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A new study released this week by anti-fracking activist group Physicians, Scientists, and Engineers for Healthy Energy (PSE) found 18 million Americans live within one mile of an oil and gas well, and then concluded those people face elevated health risks because of “benzene, formaldehyde and particulate matter” emissions from oil and gas production. The authors provide no new research to support this conclusion. And they also ignored more than a dozen air sampling studies that have found production site emissions are protective of public health. Instead, the researchers relied on past epidemiological studies – none of which proved causation – to arrive at the conclusion that oil and gas production emissions harm public health.

The University of Cincinnati (UC) has spent more than $470,000 of taxpayer money over the past four years on a trio of studies researching potential air and groundwater impacts attributable to fracking. But for a third consecutive time, UC’s research has found no air or groundwater issues tied to natural gas extraction. For its latest study, UC gathered air samples near production sites in three of the top producing oil and natural gas counties in Ohio — Guernsey, Noble and Belmont — to examine air quality near natural gas extraction. And according to a media report, lead researcher Dr. Erin Hayes told local elected officials during a recent presentation on the study that “none of the air sample averages exceeded EPA levels of health concern” after being evaluated for 63 volatile organic compounds (VOCs) and formaldehyde.

Ever notice how fracking opponents tend to focus on quantity rather than quality when touting studies claiming shale development harms public health? The following 2015 comments by Food & Water Watch’s Emily Wurth are just one example, “In 2014 alone there were 154 peer-reviewed studies that came out on the …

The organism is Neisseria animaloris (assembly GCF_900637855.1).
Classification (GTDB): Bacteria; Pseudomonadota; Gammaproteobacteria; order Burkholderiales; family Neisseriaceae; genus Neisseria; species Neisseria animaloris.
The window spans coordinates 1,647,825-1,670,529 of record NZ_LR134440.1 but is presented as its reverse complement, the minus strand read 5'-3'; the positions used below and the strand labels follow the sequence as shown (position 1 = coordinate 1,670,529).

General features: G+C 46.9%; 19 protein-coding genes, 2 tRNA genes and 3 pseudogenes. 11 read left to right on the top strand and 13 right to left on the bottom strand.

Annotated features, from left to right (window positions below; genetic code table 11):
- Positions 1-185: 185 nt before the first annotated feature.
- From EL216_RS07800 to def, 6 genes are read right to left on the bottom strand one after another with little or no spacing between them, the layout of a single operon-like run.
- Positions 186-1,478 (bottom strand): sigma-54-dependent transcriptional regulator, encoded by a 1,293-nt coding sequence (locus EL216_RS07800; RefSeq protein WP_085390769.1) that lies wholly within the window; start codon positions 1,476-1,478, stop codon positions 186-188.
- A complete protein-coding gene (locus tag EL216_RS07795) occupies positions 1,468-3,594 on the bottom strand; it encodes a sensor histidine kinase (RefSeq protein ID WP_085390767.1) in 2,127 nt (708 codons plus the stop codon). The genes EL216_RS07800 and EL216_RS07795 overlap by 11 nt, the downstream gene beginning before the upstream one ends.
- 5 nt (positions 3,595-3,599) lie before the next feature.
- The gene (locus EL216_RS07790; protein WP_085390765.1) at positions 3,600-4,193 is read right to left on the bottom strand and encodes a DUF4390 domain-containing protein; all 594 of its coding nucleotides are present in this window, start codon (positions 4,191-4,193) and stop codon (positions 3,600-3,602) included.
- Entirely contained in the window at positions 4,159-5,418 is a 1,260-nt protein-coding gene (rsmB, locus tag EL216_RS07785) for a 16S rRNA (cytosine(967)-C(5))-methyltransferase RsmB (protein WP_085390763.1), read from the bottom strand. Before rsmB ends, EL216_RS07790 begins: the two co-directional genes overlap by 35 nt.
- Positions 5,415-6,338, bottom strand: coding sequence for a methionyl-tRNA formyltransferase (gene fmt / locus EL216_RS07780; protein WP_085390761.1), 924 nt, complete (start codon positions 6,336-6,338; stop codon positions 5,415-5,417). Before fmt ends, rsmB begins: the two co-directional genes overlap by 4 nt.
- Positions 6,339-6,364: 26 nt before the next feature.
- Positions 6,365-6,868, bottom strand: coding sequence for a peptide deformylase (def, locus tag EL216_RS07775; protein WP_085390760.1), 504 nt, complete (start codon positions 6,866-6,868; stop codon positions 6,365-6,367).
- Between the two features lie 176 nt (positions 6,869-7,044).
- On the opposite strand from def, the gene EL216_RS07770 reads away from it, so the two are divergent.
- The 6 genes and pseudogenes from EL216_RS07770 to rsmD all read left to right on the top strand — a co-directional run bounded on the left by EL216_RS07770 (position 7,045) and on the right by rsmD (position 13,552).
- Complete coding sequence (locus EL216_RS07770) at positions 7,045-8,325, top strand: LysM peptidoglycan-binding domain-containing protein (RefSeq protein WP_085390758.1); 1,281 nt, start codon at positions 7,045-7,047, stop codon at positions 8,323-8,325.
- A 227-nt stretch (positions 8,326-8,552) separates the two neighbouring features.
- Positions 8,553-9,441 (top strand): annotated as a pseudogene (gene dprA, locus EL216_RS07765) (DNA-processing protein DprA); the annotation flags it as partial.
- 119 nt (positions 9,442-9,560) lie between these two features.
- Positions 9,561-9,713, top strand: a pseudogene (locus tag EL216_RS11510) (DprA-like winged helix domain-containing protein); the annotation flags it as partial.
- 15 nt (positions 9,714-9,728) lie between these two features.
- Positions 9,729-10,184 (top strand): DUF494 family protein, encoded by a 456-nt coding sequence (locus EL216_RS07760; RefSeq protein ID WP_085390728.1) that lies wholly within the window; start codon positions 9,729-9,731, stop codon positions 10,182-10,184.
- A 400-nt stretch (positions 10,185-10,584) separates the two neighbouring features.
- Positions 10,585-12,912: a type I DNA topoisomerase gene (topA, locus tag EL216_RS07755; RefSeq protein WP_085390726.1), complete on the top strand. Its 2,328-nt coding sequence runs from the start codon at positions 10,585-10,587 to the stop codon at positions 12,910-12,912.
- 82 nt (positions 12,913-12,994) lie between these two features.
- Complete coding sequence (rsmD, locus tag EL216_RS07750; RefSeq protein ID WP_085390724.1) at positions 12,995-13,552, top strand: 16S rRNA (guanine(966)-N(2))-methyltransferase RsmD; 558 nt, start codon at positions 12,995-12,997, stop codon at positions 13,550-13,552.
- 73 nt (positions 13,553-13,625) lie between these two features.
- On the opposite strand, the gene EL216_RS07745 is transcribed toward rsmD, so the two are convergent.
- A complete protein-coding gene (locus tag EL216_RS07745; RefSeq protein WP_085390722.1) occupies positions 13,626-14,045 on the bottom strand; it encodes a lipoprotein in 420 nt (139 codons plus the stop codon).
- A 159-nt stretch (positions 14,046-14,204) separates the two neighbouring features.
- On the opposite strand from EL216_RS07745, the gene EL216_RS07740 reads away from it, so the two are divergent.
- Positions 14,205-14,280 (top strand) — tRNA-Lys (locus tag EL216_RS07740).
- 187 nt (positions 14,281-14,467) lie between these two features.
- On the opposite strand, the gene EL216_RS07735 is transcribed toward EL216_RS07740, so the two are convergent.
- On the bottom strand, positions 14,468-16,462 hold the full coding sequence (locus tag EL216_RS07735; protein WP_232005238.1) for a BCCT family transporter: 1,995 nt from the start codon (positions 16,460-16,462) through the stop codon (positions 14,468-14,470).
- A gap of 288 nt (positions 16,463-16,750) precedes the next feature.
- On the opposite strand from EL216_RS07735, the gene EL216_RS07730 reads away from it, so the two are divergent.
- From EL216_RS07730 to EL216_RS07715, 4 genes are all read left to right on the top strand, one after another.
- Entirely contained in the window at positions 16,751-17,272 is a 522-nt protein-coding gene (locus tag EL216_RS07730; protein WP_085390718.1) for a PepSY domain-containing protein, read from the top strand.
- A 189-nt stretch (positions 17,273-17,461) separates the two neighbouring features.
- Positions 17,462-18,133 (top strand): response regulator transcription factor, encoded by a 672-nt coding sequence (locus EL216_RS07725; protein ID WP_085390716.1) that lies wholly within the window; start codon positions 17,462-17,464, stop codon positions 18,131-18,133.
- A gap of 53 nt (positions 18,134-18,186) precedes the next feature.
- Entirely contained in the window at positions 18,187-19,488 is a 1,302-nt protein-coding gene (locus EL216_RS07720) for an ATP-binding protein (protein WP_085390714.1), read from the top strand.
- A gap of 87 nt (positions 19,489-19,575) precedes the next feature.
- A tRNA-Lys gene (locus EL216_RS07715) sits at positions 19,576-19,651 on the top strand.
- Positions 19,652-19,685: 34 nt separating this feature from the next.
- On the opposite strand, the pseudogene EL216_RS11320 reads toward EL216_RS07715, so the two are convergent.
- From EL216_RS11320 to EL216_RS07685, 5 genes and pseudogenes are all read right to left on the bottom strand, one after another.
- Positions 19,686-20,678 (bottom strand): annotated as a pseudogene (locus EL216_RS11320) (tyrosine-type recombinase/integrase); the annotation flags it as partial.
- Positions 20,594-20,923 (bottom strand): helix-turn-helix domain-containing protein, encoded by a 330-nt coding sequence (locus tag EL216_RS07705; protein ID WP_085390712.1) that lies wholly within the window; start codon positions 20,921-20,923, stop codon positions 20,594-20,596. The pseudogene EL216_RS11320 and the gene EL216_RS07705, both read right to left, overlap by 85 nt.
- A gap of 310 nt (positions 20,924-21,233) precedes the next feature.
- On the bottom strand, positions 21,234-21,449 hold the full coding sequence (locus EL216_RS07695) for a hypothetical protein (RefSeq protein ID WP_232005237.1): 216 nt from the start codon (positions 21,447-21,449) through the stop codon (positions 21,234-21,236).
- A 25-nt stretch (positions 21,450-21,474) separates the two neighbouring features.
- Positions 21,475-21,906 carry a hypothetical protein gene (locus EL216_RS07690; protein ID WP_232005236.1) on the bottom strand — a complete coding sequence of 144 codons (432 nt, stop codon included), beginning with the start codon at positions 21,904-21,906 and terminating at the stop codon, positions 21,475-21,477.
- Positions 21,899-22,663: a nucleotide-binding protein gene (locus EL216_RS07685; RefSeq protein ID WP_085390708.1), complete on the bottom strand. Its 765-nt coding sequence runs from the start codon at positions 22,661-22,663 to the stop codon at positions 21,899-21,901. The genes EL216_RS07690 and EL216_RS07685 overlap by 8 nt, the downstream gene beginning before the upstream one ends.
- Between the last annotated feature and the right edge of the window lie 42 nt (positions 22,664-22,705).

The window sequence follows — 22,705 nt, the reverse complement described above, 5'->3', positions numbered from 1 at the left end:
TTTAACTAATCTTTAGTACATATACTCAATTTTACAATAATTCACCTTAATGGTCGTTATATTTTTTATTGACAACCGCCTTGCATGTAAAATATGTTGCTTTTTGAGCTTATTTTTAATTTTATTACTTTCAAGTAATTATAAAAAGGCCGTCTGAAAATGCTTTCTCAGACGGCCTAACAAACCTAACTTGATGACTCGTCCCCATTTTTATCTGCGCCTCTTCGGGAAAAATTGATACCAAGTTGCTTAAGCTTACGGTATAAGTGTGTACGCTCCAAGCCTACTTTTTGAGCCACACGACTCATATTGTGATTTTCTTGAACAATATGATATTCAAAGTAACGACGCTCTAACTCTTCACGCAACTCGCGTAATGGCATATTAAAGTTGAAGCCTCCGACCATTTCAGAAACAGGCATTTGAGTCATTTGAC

The Zoning Hearing Board of Mount Pleasant Township in Washington County, Pennsylvania recently dealt a major blow to the research of a few prominent activists, notably Seth Shonkoff, the executive director of Physicians Scientists & Engineers for Healthy Energy (PSEHE) (a group that has manufactured and pushed a number of studies …

A strategy memo from 2012 encouraged anti-fracking groups to make connections between health problems and fracking, even when no evidence existed to support the linkage. The goal of the plan, which included leveraging the power of the media and a focus on young children, was to undermine support for oil …

An inflammatory new study claiming fracking “kills babies” was published last week by Scientific Research Publishing (SCIRP). The study received zero mainstream media attention, which probably has something to do with its numerous glaring flaws. But it also points to a wider problem – that of subpar studies appearing in …

It is well documented that the shale revolution has bolstered to our nation’s economy, enhanced our geopolitical position, and directly benefited the millions of consumers and manufacturers who are enjoying historically low energy costs. But the fact that increased natural gas use made possible by fracking has also significantly improved air quality — and …

The United States has made massive improvements in air quality over the past decade and study after study has shown that the increased use of natural gas for electricity generation – made possible by the shale revolution – is the reason we’ve achieved this feat.

Last month, the Colorado Department of Public Health and Environment (CDPHE) released a landmark health assessment finding that “the risk of harmful health effects is low for residents living [near] oil and gas operations,” and that “results from exposure and health effect studies do not indicate the need for immediate public health action.”  CDPHE …

Often when a study is published that relates to fracking and health, the headlines don’t reflect what the study actually says. Watch EID’s video to learn more!